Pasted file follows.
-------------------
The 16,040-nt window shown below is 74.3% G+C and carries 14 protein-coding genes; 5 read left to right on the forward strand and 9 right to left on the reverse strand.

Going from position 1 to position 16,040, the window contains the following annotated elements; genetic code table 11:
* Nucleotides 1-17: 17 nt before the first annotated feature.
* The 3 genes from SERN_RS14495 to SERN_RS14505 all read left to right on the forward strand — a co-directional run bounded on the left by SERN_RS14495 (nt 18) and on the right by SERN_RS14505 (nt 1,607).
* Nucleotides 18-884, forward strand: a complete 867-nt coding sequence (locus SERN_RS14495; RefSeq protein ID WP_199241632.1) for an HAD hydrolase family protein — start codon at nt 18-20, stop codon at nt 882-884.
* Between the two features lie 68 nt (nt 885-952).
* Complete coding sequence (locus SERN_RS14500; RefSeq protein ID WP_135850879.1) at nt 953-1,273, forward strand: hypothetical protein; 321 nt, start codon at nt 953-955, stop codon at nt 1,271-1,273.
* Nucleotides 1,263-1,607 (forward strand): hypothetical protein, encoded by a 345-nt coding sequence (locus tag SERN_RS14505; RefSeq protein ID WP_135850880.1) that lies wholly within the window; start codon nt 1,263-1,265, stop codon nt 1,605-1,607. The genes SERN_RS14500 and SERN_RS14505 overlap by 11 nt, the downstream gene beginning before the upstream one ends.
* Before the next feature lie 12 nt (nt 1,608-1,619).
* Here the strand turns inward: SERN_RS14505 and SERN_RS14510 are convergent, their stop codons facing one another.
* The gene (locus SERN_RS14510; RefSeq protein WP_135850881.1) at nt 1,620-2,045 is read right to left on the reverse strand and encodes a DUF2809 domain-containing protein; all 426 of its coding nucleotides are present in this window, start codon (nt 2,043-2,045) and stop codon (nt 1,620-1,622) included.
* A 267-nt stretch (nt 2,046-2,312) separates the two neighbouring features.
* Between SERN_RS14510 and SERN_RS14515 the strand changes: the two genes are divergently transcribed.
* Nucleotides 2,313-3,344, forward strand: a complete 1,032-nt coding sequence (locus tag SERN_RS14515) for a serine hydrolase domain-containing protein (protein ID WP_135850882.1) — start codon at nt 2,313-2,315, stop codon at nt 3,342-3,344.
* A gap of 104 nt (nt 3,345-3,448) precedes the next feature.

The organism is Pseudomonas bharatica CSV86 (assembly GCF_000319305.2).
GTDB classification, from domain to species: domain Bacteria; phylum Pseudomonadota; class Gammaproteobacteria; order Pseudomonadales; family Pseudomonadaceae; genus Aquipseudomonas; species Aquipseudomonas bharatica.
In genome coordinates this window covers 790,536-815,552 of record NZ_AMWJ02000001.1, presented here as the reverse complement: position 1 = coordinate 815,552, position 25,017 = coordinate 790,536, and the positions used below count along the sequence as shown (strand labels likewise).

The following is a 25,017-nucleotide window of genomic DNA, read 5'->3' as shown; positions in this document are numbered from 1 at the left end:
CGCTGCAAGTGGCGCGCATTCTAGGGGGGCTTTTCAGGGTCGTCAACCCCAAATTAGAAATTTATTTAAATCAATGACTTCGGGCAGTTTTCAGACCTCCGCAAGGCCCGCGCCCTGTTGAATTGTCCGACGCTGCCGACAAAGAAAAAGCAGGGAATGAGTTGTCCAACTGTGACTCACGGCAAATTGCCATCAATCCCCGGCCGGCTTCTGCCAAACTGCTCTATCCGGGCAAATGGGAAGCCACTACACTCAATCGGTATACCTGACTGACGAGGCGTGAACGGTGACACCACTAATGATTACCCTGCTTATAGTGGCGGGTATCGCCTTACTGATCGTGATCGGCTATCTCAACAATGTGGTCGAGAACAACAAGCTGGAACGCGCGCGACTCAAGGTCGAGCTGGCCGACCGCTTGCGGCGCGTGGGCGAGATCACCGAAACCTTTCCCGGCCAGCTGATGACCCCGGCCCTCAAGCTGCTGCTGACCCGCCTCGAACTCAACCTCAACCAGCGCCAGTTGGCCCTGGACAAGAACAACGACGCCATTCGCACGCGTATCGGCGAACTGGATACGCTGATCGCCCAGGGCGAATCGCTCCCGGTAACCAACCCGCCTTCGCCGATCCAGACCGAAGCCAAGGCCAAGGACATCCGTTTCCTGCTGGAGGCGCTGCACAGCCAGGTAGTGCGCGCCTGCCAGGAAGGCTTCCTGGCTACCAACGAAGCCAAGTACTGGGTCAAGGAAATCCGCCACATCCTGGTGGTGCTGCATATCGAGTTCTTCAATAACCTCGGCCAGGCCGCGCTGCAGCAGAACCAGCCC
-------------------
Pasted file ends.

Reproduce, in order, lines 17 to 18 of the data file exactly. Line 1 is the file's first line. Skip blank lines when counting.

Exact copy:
GTDB classification, from domain to species: domain Bacteria; phylum Pseudomonadota; class Gammaproteobacteria; order Pseudomonadales; family Pseudomonadaceae; genus Aquipseudomonas; species Aquipseudomonas bharatica.
In genome coordinates this window covers 790,536-815,552 of record NZ_AMWJ02000001.1, presented here as the reverse complement: position 1 = coordinate 815,552, position 25,017 = coordinate 790,536, and the positions used below count along the sequence as shown (strand labels likewise).